Interview by David McLeavy
Published March 2019
News from the Palace Archive, installation, 260 x 400 cm
Framed original watercolours, 47,5 x 39 cm each
Reply or rhetoric, folded inkjet print on paper 110 x 77 cm
Emergency Shelf, bread towers, water, vegetable oil, 310 x 67 cm
Firstly I want to ask you about a recent project of yours titled News from the Palace in which you investigate the relationship between the UK and Saudi Arabia, specifically to do with the buying and selling of arms. I am particularly interested in the way you use the phrase ‘soft activism’ when you describe the work. Could you possibly talk a little more about where the idea for the work came from and tell me more about how activism is a useful part of your practice?
News from the Palace was born while researching on present growing global economic and social inequalities (as symptoms of neoliberal policies and capitalist structures) and my need of reflecting on contemporary issues that seem to be perpetual conditions that are impossible to change. In this process, settling for tools at my scale is essential. When I talk about "soft activism" I mean that my activism is a kind of small-scale one, and a soft one since I make use of irony which can be visually and formally pleasant, colorful, apparently kind... Appropriation, as a tool, also collaborates in that pursuit of "soft" confusion. So, going back to the idea of softness, and " soft power", I work in the direction of slowly, but steadily, building a growing narrative that whispers and suggests ideas in your ear, without loud noises or rigidity. While researching on the causes of inequality I identified the arms industry as one of the main and brutal problems of our time. Therefore, I decided to focus on the conflict in Yemen which is an ongoing crisis that I find extremely representative of the cynicism of today’s democracies, international policies, market operations and media coverage. That democratically elected governments from countries like Spain, United Kingdom, France, USA, etc. sell arms to the totalitarian absolute monarchy in Saudi Arabia (responsible for the bombing, blockade and humanitarian disaster in Yemen) is very revealing, but at the same time very lucrative for the elites.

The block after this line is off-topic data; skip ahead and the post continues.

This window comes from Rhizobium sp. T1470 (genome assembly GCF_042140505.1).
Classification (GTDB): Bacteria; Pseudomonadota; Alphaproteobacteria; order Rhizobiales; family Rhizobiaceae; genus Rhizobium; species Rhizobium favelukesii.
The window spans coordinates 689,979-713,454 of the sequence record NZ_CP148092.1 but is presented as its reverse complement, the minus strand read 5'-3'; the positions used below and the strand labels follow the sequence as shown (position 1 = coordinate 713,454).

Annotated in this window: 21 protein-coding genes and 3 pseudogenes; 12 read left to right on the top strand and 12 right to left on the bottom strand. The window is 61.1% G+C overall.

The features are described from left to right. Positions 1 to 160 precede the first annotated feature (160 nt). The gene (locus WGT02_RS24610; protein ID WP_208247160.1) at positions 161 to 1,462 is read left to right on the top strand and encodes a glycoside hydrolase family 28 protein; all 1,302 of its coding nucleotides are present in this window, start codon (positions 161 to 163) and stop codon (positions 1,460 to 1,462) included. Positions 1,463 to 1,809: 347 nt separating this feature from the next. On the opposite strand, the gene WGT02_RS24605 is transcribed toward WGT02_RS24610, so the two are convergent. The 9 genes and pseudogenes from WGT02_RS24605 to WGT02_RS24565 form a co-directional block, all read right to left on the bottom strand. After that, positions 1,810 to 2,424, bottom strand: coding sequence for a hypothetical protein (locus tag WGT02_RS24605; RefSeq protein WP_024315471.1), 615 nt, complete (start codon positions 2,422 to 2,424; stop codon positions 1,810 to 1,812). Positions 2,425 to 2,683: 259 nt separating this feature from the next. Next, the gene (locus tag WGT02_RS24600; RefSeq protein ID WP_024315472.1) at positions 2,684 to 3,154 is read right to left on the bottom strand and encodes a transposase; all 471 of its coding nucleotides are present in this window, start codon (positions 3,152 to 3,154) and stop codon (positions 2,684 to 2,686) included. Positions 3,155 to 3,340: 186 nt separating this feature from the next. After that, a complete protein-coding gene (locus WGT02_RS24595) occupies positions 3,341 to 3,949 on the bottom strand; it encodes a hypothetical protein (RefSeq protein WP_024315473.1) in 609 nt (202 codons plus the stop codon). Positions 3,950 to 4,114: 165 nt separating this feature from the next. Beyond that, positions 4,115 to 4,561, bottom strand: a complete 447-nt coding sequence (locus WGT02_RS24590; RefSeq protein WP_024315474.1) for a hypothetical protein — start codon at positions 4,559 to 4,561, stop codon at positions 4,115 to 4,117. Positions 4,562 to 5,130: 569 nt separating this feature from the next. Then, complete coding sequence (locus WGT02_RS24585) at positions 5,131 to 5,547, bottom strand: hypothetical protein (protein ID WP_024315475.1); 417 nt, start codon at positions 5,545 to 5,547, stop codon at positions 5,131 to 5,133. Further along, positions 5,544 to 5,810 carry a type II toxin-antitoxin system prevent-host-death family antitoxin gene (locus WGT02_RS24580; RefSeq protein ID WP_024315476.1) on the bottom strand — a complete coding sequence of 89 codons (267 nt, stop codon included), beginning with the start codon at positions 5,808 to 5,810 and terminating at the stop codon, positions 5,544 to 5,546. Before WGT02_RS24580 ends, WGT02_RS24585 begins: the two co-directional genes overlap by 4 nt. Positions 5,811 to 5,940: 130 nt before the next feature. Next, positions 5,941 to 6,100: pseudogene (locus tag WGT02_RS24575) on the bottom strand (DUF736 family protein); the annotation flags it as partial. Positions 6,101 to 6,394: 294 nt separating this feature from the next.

15M, España (from À la victoire de...), photomontage Casa de Velázquez Hall, Académie de France à Madrid
How much influence or impact do you think contemporary art in general can have on such global issues?
I think it is difficult to measure the impact that contemporary art has when we speak about art in general... but if it was to be compared to the power of corporations, political parties, social media or the entertainment industry it might be very small.
Nevertheless the art world has many layers. If we put to one side, for example, the contemporary art that is used as a currency for speculation, as a commodity to provide social status or as a vehicle to do money laundering, we might come across a very rich layer of contemporary art that survives with small funding but with an unflagging emotional and intellectual hope and effort. This less visible contemporary art might apparently have little impact for many reasons (economic, social, educational, political, etc), but maybe this situation protects it and will strengthen its nature. Nevertheless, in the middle of the present hyper virtual connectivity ecosystem and the cacophony of social media images and advertising, there are always some cracks, some crevices... and art somehow makes its way... and crevices, once open, can become larger... In conclusion I would say that global issues can be affected and changed by the whole of the society, and every sector can contribute one way or another. It might be a naive thought, but I really believe that art has the potential to interfere, parasite, alter or channel ideas in different and unexpected directions...
Unexpected Documents in a Waiting Room, painted cooked clay publications, waiting room furniture, plant, clock, various sizes, Generaciones 2014, Casa Encendida, Madrid, 2014
Daily Mail detail (from Unexpected Documents in a Waiting Room), acrylic, ceramics, 28x21x3, 2013